The stakeholder’s paradox, according to Kenneth Goodpaster, is that neither Milton Friedman and Ed Freeman’s theories about stakeholders is completely right Milton Friedman says that a company’s main goal is to maximize profits only to the stockholders. The owners own the corporation and therefore the profits belong to them. So why care about anyone else other than the shareholders? Everyone else involved are merely strategic tools that assist in some way to maximize profits but don’t benefit in the same way a shareholder does. Saying this pretty much says that the non-owners are not human, and are just tools used to help maximize profits for the owners. Ed Freeman on the other hand says something a bit different. He says that both the owners and stakeholders have a right to demand certain actions from management because they all have a vested stake in the corporation. But saying this makes everyone equal when they are really not. Kenneth Goodpaster says neither is completely right and takes a little bit of both theories to come up with the conclusion that yes the owners are important but we should also take into consideration the needs and feelings of the stakeholders too, since after all they are human and not mere strategic tools. Goodpaster still agrees that the corporation’s purpose is to maximize profit for its owner. Goodpaster basically says everyone matters but not necessarily in an equal way like Freeman puts it. Obviously the stockholders are considered more special in a way than the stakeholders because they are fronting the money to run a corporation. Not that the stockholders are more important to management but their relationship with management is different that the relationship management has with the stakeholders. Management is obligated to do their job by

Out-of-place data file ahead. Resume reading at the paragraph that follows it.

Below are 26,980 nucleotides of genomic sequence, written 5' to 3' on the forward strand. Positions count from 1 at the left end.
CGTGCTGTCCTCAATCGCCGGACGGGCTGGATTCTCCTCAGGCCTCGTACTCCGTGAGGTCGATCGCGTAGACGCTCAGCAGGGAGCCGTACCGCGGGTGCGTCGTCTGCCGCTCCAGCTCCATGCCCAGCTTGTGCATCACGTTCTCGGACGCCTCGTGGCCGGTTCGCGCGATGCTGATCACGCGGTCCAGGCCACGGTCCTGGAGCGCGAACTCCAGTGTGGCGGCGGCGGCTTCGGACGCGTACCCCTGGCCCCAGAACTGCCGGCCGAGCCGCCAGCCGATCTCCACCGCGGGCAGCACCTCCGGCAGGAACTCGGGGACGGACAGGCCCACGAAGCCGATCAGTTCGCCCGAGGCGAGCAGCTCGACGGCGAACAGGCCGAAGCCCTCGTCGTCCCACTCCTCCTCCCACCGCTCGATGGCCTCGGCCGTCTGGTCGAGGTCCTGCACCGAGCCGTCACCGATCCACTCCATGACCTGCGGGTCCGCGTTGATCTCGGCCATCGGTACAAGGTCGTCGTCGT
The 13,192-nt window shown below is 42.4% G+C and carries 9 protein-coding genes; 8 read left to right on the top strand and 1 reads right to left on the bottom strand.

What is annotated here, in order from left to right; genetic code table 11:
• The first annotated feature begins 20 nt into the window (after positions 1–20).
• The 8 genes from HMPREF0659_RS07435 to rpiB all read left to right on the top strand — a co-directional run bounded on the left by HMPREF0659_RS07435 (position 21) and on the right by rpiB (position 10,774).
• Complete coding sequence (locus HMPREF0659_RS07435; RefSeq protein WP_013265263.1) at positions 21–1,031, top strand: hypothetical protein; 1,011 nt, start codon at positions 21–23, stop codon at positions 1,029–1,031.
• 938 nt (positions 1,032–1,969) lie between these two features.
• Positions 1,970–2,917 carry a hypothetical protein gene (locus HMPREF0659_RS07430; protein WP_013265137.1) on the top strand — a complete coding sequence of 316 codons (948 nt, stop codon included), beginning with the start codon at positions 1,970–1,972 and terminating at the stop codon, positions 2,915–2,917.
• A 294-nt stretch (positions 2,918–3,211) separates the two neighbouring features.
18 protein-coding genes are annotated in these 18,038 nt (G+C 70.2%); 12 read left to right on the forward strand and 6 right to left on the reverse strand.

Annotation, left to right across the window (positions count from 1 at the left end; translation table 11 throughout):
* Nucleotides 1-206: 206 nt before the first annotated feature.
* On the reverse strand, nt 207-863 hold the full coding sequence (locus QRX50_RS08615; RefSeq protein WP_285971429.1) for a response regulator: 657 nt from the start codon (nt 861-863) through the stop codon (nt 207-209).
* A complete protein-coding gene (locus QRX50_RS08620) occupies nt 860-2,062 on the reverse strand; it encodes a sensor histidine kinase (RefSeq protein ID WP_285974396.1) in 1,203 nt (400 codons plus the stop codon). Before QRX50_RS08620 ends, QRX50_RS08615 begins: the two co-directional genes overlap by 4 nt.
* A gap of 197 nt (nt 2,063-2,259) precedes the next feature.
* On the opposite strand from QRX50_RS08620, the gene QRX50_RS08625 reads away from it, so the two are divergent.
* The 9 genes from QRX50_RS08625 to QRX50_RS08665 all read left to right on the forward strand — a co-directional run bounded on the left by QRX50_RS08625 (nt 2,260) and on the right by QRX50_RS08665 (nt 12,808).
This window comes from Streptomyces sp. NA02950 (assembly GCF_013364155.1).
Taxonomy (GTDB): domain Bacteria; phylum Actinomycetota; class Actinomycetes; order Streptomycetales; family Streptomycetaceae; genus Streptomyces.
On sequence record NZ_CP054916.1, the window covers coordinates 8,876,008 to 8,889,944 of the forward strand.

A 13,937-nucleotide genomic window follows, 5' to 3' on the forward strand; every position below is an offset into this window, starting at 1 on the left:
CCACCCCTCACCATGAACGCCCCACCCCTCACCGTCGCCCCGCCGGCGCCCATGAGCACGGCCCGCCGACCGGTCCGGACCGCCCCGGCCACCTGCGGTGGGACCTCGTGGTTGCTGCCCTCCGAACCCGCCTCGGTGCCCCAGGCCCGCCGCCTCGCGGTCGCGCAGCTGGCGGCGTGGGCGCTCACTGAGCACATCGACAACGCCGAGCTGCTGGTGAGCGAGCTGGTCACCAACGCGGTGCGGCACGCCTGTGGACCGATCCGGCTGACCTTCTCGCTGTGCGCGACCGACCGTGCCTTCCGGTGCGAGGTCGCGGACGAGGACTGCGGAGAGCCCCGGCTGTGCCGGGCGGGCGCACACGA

contract with the stockholder. They have committed themselves to do so. They are to maximize profits for the stockholder because that is what they signed up for, it is their job....
Please join StudyMode to read the full document